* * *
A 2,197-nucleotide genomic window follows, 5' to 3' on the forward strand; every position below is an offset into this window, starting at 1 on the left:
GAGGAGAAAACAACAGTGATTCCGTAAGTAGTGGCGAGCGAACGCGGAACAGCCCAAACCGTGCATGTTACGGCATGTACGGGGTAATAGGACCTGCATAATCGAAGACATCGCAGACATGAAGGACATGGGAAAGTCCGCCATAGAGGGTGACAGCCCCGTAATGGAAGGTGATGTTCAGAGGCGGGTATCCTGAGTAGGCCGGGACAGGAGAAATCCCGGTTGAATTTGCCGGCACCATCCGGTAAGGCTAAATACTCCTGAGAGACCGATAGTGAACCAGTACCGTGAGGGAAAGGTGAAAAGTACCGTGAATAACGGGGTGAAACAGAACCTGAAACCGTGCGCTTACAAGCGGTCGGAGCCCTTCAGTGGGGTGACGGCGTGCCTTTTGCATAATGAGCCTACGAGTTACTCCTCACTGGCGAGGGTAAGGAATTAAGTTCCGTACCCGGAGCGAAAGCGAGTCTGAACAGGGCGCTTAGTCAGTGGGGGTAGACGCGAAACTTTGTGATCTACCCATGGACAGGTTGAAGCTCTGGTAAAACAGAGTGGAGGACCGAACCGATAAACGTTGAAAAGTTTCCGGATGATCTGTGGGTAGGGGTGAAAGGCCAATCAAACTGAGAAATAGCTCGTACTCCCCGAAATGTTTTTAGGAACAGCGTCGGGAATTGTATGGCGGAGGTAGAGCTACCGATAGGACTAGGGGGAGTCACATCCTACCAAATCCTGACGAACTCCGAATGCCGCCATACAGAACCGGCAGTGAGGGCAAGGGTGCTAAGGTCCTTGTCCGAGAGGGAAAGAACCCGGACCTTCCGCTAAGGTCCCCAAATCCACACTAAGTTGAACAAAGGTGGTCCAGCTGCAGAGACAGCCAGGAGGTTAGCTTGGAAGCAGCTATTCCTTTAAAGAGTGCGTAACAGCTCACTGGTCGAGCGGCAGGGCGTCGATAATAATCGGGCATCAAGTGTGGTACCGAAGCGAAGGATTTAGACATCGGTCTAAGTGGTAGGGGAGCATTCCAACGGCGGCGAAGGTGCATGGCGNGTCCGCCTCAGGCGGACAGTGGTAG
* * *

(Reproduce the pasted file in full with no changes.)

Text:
A 2,197-nucleotide genomic window follows, 5' to 3' on the forward strand; every position below is an offset into this window, starting at 1 on the left:
GAGGAGAAAACAACAGTGATTCCGTAAGTAGTGGCGAGCGAACGCGGAACAGCCCAAACCGTGCATGTTACGGCATGTACGGGGTAATAGGACCTGCATAATCGAAGACATCGCAGACATGAAGGACATGGGAAAGTCCGCCATAGAGGGTGACAGCCCCGTAATGGAAGGTGATGTTCAGAGGCGGGTATCCTGAGTAGGCCGGGACAGGAGAAATCCCGGTTGAATTTGCCGGCACCATCCGGTAAGGCTAAATACTCCTGAGAGACCGATAGTGAACCAGTACCGTGAGGGAAAGGTGAAAAGTACCGTGAATAACGGGGTGAAACAGAACCTGAAACCGTGCGCTTACAAGCGGTCGGAGCCCTTCAGTGGGGTGACGGCGTGCCTTTTGCATAATGAGCCTACGAGTTACTCCTCACTGGCGAGGGTAAGGAATTAAGTTCCGTACCCGGAGCGAAAGCGAGTCTGAACAGGGCGCTTAGTCAGTGGGGGTAGACGCGAAACTTTGTGATCTACCCATGGACAGGTTGAAGCTCTGGTAAAACAGAGTGGAGGACCGAACCGATAAACGTTGAAAAGTTTCCGGATGATCTGTGGGTAGGGGTGAAAGGCCAATCAAACTGAGAAATAGCTCGTACTCCCCGAAATGTTTTTAGGAACAGCGTCGGGAATTGTATGGCGGAGGTAGAGCTACCGATAGGACTAGGGGGAGTCACATCCTACCAAATCCTGACGAACTCCGAATGCCGCCATACAGAACCGGCAGTGAGGGCAAGGGTGCTAAGGTCCTTGTCCGAGAGGGAAAGAACCCGGACCTTCCGCTAAGGTCCCCAAATCCACACTAAGTTGAACAAAGGTGGTCCAGCTGCAGAGACAGCCAGGAGGTTAGCTTGGAAGCAGCTATTCCTTTAAAGAGTGCGTAACAGCTCACTGGTCGAGCGGCAGGGCGTCGATAATAATCGGGCATCAAGTGTGGTACCGAAGCGAAGGATTTAGACATCGGTCTAAGTGGTAGGGGAGCATTCCAACGGCGGCGAAGGTGCATGGCGNGTCCGCCTCAGGCGGACAGTGGTAG